First Look: Magia Record: Puella Magi Madoka Magica Side Story

Game Adaptation by Shaft
Streaming on Crunchyroll and Funimation

Premise

Iroha is currently fighting witches as a magical girl, however unlike other magical girls she can’t remember her wish when she made her magical girl contract. She travels to Kamihama City, site of the original Madoka Magica series, to look for answers.

Jel’s verdict: Soulless

Why couldn’t they have just left Madoka alone? I mean, I know “why” (that thing was printing money) but I don’t like it. The original series was such a tightly told story with a strong beginning and end. Adding or subtracting to it has only done it harm. We saw it with the movie series, and we see it here.

Magia Record does a good job copying the sights and sounds of Madoka, but that’s not what made Madoka great. The unraveling mystery, the sympathetic characters, and the bittersweet climax are just some of the reasons why everyone loved the original series. None of that appears to be present here. Iroha is a bland protagonist, fighting her way through recycled bits of the Madoka universe with no emotional connection to the audience. I cared about this story as much as when I attempted to play the game, which in full disclosure I ended up skipping 90% of the time.

Unless you’re a total Madoka junkie, or maybe a fan of the game, I don’t see any reason to watch this. As far as I’m concerned, there is nothing more to say in this story, let it end in peace. What I’m really saying is this is the anime equivalent of Rise of Skywalker. Bleh.

Zigg’s verdict: Unnecessary

There’s basically two types of Madoka fans – people who believe the original story was perfect and would prefer it to remain as a complete work, and people who loved the world and characters it created and would like to dive deeper into them. I’m very much in the first camp, but I don’t even really think those planted in the second will gain a great deal from this. It’s technically absolutely fine, and does a good job of dressing itself up in visual and audio cues of its parent show, but that’s all it is – dressing up. No trick is ever as effective the second time round and that’s true here too.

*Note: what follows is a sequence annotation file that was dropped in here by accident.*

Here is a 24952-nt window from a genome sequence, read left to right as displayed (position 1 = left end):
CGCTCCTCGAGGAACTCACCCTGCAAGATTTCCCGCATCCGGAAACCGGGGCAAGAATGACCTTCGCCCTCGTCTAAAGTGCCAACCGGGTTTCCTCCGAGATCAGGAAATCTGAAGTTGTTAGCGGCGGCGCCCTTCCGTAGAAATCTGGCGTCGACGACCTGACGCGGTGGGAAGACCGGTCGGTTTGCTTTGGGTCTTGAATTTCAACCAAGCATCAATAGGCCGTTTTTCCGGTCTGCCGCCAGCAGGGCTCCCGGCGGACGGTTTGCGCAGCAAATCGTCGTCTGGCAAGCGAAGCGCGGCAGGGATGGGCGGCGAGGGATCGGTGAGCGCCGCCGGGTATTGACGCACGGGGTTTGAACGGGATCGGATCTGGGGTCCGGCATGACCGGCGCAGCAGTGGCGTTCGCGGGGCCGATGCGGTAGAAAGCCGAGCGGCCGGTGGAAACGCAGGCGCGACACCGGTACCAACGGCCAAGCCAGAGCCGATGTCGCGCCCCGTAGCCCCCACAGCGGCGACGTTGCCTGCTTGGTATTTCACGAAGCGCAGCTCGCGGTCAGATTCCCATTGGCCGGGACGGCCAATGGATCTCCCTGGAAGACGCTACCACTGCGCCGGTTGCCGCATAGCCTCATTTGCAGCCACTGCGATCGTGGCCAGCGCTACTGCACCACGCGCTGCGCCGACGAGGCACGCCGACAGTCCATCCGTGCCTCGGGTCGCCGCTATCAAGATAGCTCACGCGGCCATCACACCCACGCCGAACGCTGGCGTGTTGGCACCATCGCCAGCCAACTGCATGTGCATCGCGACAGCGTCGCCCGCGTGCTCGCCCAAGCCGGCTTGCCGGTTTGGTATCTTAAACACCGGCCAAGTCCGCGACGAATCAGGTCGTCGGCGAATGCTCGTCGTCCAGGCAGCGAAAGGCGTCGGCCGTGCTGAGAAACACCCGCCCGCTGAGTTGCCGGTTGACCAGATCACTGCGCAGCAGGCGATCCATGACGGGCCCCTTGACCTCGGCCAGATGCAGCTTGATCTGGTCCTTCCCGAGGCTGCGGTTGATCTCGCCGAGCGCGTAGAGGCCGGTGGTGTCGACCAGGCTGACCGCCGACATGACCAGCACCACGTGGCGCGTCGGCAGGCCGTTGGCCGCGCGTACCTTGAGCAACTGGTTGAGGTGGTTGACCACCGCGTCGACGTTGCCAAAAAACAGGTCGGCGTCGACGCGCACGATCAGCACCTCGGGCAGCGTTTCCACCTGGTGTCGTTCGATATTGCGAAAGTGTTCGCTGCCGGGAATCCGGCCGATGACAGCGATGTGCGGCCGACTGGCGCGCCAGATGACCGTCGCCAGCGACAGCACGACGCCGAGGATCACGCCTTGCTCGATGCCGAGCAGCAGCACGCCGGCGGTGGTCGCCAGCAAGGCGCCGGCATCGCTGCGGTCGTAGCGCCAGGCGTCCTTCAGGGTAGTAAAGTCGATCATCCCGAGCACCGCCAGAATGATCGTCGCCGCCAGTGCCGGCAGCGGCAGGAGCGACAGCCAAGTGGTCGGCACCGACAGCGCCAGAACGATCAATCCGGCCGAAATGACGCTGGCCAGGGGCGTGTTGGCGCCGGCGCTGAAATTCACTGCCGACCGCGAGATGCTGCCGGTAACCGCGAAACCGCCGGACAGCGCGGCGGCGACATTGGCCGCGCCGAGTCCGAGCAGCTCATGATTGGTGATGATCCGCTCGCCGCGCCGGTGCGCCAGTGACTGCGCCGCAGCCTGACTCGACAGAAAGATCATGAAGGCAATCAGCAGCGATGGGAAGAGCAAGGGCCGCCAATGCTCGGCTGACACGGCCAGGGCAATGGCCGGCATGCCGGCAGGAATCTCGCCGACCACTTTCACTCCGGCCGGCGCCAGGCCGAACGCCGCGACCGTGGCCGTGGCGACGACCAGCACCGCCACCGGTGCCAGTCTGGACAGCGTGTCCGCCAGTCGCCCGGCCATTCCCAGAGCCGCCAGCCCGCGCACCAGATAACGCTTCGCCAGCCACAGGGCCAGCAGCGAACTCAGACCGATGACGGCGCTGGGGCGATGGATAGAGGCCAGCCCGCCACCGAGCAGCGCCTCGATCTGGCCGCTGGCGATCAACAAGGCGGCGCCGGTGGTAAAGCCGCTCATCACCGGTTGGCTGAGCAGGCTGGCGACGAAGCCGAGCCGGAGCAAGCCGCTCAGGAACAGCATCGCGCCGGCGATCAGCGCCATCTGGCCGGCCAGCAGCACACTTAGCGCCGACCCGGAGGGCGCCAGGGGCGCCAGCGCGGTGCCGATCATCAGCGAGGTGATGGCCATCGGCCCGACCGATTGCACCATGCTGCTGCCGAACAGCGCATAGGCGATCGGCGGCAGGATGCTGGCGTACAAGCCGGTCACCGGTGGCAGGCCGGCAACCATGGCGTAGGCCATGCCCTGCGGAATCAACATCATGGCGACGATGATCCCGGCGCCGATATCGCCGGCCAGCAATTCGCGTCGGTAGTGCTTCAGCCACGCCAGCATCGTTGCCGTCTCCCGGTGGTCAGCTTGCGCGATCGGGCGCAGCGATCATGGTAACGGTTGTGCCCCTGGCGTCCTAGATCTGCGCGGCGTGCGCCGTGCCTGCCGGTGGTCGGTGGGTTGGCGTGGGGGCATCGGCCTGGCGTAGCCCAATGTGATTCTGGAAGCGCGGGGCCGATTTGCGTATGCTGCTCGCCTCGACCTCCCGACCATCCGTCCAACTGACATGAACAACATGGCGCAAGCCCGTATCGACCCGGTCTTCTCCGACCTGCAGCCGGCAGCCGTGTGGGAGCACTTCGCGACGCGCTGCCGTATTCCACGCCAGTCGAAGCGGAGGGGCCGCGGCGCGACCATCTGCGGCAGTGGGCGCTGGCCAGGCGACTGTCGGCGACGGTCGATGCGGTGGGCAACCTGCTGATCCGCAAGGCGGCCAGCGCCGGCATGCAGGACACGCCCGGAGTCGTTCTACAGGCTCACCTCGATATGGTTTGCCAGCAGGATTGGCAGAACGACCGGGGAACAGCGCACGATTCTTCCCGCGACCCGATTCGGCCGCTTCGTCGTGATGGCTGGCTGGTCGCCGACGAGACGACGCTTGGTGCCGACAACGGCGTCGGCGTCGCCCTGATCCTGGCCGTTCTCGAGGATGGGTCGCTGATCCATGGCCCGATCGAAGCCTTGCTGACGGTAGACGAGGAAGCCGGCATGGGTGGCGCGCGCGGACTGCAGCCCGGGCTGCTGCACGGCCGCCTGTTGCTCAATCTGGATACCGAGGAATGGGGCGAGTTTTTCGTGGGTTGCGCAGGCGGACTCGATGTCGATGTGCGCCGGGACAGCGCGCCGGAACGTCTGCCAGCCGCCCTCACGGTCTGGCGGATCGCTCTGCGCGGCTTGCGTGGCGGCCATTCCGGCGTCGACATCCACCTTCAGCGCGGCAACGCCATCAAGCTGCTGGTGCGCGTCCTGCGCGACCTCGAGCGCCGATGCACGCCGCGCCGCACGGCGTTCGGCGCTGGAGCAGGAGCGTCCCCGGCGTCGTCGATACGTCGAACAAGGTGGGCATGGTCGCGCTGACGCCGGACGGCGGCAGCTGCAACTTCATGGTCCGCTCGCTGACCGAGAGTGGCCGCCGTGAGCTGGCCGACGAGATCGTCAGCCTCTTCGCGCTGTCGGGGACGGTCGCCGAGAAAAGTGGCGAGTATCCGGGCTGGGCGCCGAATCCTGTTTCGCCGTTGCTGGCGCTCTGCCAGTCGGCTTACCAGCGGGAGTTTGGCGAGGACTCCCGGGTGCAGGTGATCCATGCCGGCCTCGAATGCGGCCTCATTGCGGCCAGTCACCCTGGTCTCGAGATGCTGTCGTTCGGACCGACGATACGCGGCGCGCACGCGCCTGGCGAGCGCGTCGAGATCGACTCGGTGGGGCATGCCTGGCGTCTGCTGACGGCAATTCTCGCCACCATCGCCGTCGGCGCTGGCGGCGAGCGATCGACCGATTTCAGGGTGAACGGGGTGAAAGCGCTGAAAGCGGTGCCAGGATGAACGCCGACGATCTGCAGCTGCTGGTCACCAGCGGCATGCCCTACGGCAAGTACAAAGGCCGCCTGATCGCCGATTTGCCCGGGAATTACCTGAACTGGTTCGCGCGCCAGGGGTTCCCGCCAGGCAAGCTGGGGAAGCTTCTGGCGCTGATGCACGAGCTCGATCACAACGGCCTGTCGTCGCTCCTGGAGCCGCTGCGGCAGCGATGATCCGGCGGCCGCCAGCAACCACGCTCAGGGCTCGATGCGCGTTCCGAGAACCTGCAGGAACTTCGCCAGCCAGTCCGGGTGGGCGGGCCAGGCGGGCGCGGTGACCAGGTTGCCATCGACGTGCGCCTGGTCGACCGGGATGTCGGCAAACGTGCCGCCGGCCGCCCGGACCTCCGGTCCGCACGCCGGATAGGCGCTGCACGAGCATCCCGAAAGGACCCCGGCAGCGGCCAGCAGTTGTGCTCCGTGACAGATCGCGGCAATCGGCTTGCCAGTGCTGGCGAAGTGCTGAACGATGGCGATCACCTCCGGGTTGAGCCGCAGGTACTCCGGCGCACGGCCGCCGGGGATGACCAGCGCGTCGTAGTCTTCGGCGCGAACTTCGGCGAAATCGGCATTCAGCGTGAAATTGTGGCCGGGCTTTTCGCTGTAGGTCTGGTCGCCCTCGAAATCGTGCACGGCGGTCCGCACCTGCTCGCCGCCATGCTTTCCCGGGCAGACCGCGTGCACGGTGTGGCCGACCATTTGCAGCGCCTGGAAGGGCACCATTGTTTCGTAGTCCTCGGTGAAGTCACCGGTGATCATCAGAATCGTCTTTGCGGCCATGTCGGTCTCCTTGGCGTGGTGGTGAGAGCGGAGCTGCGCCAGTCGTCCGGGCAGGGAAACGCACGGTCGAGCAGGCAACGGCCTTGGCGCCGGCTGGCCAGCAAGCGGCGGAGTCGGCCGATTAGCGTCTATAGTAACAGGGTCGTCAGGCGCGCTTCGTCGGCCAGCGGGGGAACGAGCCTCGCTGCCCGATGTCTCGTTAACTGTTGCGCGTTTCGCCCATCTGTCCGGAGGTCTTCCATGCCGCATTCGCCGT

What’s a far more fundamental problem though is that Record is missing the pulsating mystery and danger that drove the original story to such heights. There’s way too much standing around regurgitating plot points, and there’s very little immediate attachment to the characters. Iroha is kind of just there, bland in a genial way, and we’re not given any reason why we should care about her or continue watching her adventure. This isn’t an embarrassment to the Madoka legacy, but it does nothing to build on that story or try and establish itself, and as such is just completely unengaging.

Artemis’ verdict: It’s… Fine

I’m firmly of the belief that unless a show is a direct sequel to (and features the same primary cast as) the original, it should be judged entirely on its own merits. The issue with Magia Record is that this is all but impossible. Sure, most of the main characters are new and even the production staff are mostly comprised of different faces. On the other hand, there are so many call-backs to the original Madoka Magica that you can’t avoid making those comparisons even if you wanted to, from the return of Kyuubey to the nearly-identical surrealist art style. And the problem is, I’m not even sure Magia Record would work on its own as far as the story goes, since I imagine anyone going in to this completely cold would be hella confused by the events taking place.

Moreover, as far as being a follow-up to Madoka Magica goes, Magia Record just can’t quite match it in either quality or content. The former title worked so well exactly because it was unexpected – it felt unsettling to watch, but viewers didn’t necessarily know why, and that’s what made it such a gut punch when shit eventually did hit the fan, so to speak. This time, viewers know precisely what to expect (not that Magia Record is going to any pains whatsoever to be subtle about its darker side), which takes away much of its emotional impact. It’s still weird and trippy and intense and all the other things you’d expect from this franchise – just without that oomph factor that made the original series so compelling back in the day.

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